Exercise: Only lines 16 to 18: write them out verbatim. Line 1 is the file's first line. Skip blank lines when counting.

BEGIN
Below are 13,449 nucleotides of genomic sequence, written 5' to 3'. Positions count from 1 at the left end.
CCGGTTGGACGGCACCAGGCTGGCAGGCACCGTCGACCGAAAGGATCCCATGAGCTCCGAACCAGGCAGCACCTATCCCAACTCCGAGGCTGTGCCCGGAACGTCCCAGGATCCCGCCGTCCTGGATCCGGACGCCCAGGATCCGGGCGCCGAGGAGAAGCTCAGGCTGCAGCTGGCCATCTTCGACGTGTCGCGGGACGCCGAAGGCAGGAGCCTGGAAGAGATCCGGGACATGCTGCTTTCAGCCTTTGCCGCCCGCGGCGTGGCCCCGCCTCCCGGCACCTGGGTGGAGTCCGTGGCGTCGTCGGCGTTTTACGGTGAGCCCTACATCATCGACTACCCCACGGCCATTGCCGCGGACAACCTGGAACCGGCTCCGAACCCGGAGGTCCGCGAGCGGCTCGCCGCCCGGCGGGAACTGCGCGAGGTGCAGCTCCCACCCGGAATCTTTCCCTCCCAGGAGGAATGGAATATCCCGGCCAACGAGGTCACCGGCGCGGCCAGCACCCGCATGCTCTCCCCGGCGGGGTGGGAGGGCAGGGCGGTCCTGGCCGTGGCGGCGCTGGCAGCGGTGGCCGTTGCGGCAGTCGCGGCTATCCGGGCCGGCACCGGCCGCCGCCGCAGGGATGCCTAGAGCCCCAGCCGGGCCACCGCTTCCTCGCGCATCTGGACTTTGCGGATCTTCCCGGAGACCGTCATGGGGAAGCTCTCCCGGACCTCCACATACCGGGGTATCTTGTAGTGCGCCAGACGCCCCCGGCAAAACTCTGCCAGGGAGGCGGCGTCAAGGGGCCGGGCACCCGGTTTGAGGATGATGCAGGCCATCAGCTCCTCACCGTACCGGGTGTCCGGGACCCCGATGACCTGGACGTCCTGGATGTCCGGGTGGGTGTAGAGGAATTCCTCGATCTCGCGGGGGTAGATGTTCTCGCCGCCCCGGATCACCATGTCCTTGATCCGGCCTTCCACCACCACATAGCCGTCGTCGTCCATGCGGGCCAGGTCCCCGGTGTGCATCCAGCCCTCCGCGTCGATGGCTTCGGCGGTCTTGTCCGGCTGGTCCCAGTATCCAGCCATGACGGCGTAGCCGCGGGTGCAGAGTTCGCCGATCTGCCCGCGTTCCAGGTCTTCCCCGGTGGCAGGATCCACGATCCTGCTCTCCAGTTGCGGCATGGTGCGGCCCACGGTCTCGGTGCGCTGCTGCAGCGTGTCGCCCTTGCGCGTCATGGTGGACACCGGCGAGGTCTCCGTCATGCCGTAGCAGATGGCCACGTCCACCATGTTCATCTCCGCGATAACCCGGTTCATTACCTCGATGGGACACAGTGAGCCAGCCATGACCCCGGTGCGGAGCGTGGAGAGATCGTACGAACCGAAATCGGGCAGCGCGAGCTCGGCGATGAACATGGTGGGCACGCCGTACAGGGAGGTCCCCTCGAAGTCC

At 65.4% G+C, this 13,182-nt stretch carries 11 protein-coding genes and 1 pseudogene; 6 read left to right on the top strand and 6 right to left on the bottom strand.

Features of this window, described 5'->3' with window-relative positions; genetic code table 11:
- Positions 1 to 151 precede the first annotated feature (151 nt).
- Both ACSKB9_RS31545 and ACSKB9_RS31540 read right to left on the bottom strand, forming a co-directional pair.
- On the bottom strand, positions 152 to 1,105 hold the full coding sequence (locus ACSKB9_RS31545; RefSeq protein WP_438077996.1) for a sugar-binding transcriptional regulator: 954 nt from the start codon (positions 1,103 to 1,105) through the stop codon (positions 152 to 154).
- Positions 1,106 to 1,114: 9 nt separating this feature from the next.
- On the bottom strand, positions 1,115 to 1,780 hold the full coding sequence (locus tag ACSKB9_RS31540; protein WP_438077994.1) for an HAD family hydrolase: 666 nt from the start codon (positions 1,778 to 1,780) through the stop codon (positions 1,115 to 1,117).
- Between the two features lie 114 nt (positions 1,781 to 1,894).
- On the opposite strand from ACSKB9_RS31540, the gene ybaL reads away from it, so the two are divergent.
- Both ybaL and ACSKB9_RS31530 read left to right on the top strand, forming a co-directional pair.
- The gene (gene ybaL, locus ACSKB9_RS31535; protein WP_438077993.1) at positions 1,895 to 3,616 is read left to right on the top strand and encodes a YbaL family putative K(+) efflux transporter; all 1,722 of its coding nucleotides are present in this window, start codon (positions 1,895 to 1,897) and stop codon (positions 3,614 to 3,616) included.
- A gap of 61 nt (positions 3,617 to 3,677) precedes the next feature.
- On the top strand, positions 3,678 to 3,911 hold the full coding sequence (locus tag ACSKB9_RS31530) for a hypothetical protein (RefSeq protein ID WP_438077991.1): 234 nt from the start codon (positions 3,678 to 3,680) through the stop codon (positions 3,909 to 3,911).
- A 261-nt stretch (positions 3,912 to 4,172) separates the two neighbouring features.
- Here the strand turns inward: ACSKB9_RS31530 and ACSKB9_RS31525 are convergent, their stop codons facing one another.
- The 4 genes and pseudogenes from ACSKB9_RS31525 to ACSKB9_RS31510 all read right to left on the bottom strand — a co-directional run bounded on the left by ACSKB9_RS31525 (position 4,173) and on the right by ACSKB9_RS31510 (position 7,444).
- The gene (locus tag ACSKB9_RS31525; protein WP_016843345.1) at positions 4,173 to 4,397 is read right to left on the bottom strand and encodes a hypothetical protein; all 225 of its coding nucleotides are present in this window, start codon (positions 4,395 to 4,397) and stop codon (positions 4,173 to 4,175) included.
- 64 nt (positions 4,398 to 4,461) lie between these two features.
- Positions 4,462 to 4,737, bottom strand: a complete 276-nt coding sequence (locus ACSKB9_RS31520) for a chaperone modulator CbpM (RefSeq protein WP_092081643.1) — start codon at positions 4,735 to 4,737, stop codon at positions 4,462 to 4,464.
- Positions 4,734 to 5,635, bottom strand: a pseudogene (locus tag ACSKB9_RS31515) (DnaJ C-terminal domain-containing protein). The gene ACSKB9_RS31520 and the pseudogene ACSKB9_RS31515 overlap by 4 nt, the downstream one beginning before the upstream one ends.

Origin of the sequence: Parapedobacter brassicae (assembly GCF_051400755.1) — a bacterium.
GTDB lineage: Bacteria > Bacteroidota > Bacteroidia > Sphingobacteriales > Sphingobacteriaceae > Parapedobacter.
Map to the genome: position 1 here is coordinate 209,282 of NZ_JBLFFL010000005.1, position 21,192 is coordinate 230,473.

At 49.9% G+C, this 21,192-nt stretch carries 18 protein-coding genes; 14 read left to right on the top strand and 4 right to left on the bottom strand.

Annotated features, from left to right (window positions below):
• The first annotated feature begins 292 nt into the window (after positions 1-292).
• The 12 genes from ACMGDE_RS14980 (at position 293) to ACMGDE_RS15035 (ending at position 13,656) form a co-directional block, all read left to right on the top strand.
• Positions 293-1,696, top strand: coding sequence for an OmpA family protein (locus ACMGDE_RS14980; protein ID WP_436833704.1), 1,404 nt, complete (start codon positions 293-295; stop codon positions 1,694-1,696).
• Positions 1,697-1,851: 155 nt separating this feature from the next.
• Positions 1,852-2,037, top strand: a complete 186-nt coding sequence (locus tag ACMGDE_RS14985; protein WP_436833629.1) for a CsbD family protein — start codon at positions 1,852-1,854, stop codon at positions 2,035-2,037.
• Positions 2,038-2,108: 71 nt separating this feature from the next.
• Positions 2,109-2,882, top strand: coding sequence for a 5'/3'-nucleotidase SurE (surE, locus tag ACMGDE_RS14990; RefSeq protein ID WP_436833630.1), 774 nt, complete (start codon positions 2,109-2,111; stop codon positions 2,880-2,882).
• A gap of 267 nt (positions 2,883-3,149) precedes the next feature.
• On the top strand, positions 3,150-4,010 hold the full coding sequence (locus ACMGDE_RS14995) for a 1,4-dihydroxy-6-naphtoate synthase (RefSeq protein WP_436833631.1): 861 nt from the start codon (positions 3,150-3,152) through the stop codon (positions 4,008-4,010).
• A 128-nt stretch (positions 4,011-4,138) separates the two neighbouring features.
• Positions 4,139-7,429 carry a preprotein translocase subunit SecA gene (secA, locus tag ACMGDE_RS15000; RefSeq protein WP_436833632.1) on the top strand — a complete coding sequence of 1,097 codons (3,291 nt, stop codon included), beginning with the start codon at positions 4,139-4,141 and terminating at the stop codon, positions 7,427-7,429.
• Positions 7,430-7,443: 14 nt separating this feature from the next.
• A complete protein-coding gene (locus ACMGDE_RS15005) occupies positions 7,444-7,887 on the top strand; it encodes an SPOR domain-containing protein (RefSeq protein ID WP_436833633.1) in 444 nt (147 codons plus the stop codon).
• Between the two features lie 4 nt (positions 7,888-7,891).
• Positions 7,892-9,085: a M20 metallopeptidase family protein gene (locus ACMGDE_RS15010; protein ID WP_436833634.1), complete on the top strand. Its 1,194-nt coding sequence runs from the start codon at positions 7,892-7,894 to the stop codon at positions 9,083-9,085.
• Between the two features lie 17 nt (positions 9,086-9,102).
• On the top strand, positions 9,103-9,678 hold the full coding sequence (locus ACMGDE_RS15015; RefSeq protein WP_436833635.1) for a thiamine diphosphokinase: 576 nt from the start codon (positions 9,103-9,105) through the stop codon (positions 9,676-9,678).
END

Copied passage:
- A 261-nt stretch (positions 3,912 to 4,172) separates the two neighbouring features.
- Here the strand turns inward: ACSKB9_RS31530 and ACSKB9_RS31525 are convergent, their stop codons facing one another.
- The 4 genes and pseudogenes from ACSKB9_RS31525 to ACSKB9_RS31510 all read right to left on the bottom strand — a co-directional run bounded on the left by ACSKB9_RS31525 (position 4,173) and on the right by ACSKB9_RS31510 (position 7,444).